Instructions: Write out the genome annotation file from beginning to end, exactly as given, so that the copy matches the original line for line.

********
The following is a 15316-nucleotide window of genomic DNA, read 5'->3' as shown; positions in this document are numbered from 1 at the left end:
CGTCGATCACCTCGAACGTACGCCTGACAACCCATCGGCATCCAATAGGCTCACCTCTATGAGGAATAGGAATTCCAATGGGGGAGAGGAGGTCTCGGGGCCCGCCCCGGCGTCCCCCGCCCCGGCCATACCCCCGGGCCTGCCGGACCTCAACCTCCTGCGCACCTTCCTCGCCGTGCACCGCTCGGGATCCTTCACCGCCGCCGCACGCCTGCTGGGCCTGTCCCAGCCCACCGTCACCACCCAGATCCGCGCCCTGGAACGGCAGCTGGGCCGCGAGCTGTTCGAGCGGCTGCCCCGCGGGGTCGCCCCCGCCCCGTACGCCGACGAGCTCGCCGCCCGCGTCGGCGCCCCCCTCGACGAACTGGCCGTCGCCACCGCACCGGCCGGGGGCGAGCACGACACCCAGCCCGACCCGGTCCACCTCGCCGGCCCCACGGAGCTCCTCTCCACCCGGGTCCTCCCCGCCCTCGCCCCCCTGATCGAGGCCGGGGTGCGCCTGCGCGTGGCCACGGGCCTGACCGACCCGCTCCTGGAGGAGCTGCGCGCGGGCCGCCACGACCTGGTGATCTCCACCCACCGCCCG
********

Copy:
The following is a 15316-nucleotide window of genomic DNA, read 5'->3' as shown; positions in this document are numbered from 1 at the left end:
CGTCGATCACCTCGAACGTACGCCTGACAACCCATCGGCATCCAATAGGCTCACCTCTATGAGGAATAGGAATTCCAATGGGGGAGAGGAGGTCTCGGGGCCCGCCCCGGCGTCCCCCGCCCCGGCCATACCCCCGGGCCTGCCGGACCTCAACCTCCTGCGCACCTTCCTCGCCGTGCACCGCTCGGGATCCTTCACCGCCGCCGCACGCCTGCTGGGCCTGTCCCAGCCCACCGTCACCACCCAGATCCGCGCCCTGGAACGGCAGCTGGGCCGCGAGCTGTTCGAGCGGCTGCCCCGCGGGGTCGCCCCCGCCCCGTACGCCGACGAGCTCGCCGCCCGCGTCGGCGCCCCCCTCGACGAACTGGCCGTCGCCACCGCACCGGCCGGGGGCGAGCACGACACCCAGCCCGACCCGGTCCACCTCGCCGGCCCCACGGAGCTCCTCTCCACCCGGGTCCTCCCCGCCCTCGCCCCCCTGATCGAGGCCGGGGTGCGCCTGCGCGTGGCCACGGGCCTGACCGACCCGCTCCTGGAGGAGCTGCGCGCGGGCCGCCACGACCTGGTGATCTCCACCCACCGCCCG